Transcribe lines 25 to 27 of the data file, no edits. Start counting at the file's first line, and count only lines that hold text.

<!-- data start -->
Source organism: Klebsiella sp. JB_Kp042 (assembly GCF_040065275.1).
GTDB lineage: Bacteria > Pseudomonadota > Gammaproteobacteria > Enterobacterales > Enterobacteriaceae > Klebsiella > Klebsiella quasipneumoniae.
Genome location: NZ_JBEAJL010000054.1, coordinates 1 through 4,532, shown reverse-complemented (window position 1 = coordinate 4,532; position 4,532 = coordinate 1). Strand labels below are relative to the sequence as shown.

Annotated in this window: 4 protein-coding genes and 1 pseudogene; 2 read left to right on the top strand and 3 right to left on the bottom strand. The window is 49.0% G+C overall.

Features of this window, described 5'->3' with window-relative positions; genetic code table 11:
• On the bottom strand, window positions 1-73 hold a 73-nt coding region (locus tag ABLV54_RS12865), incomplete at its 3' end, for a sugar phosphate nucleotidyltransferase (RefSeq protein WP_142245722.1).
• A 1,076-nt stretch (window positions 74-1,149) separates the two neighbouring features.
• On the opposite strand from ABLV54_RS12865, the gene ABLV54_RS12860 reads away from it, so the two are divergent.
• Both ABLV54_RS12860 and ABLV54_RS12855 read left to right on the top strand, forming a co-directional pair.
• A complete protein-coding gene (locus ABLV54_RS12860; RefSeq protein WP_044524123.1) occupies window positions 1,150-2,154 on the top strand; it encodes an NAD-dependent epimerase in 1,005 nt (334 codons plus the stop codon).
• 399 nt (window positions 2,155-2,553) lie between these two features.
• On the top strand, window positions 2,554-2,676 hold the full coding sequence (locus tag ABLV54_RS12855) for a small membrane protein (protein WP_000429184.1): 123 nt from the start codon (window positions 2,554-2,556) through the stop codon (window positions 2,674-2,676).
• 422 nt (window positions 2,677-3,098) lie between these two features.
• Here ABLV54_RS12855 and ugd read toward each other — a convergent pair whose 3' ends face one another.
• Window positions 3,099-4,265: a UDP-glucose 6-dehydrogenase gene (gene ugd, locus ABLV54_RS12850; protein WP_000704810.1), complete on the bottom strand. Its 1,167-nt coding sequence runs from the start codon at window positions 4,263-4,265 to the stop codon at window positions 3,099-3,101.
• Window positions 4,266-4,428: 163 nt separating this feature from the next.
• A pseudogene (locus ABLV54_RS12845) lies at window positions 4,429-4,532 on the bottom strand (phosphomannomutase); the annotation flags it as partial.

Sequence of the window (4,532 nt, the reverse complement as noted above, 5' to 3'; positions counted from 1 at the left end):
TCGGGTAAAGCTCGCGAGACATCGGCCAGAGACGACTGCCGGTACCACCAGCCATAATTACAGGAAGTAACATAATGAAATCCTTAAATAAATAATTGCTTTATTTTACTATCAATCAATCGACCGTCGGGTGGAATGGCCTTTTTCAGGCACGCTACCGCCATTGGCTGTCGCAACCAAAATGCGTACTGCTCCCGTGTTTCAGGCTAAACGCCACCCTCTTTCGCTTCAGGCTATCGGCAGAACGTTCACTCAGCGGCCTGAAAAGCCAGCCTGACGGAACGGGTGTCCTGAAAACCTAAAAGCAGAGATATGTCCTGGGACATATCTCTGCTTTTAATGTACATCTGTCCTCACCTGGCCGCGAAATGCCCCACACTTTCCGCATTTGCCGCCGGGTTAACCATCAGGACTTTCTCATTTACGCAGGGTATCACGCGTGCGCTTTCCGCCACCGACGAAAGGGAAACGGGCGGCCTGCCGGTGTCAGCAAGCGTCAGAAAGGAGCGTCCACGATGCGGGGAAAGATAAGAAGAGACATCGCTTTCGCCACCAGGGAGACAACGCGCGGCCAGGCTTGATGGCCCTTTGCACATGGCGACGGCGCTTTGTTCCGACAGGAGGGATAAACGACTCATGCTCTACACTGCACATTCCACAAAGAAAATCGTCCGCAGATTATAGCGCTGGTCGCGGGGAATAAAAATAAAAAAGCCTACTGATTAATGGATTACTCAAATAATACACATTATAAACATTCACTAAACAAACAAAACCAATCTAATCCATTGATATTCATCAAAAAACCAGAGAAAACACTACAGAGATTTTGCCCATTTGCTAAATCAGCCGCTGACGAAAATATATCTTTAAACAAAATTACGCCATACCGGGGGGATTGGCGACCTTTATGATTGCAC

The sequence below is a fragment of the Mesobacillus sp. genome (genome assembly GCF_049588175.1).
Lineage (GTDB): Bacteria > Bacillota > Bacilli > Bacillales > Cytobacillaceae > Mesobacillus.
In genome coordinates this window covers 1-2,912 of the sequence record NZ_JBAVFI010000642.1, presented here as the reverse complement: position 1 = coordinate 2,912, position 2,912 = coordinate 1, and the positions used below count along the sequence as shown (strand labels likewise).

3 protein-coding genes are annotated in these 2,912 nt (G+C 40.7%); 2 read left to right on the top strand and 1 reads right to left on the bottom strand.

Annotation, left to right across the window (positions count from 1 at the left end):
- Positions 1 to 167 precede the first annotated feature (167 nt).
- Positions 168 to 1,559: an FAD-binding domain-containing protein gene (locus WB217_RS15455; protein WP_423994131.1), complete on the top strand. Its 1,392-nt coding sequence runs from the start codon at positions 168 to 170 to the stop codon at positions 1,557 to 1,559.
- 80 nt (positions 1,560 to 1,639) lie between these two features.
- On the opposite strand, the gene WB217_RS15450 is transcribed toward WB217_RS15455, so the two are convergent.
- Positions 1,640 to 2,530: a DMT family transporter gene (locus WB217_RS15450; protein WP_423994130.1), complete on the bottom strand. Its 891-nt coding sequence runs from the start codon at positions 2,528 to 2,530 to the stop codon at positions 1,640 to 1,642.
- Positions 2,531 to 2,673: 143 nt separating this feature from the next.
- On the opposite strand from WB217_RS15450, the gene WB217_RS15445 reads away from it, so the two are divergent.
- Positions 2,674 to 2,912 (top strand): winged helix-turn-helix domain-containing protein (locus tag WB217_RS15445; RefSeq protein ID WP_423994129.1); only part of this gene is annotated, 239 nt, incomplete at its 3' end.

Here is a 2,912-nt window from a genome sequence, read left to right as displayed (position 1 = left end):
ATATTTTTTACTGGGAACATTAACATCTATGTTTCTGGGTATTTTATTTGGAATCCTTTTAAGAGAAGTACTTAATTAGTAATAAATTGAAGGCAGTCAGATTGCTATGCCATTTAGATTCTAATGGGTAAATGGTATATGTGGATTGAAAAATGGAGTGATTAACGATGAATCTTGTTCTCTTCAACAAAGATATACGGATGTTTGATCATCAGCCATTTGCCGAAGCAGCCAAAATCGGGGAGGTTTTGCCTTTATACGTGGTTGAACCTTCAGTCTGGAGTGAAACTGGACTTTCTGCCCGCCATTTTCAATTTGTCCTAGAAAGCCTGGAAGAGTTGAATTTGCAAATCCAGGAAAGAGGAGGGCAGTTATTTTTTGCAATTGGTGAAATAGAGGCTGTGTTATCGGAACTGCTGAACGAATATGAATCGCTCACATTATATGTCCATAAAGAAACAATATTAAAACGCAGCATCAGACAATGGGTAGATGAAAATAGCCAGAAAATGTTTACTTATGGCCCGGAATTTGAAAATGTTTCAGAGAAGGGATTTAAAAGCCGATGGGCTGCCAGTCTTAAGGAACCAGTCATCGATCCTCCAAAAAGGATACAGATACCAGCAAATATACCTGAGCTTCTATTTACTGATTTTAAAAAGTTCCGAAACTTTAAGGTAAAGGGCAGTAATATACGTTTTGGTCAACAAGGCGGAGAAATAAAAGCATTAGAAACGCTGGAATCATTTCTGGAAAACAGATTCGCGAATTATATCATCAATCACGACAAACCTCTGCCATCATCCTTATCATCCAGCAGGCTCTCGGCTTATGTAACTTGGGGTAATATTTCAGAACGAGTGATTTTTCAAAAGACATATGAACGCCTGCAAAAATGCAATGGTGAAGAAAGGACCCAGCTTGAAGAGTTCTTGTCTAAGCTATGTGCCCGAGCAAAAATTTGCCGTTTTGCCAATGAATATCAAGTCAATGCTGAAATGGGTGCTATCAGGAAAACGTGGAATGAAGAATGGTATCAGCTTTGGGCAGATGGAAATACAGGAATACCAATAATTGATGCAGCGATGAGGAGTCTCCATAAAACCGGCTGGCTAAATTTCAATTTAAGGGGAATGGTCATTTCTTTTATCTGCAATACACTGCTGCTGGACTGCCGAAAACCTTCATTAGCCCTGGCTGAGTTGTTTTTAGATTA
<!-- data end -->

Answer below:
- Positions 1 to 167 precede the first annotated feature (167 nt).
- Positions 168 to 1,559: an FAD-binding domain-containing protein gene (locus WB217_RS15455; protein WP_423994131.1), complete on the top strand. Its 1,392-nt coding sequence runs from the start codon at positions 168 to 170 to the stop codon at positions 1,557 to 1,559.
- 80 nt (positions 1,560 to 1,639) lie between these two features.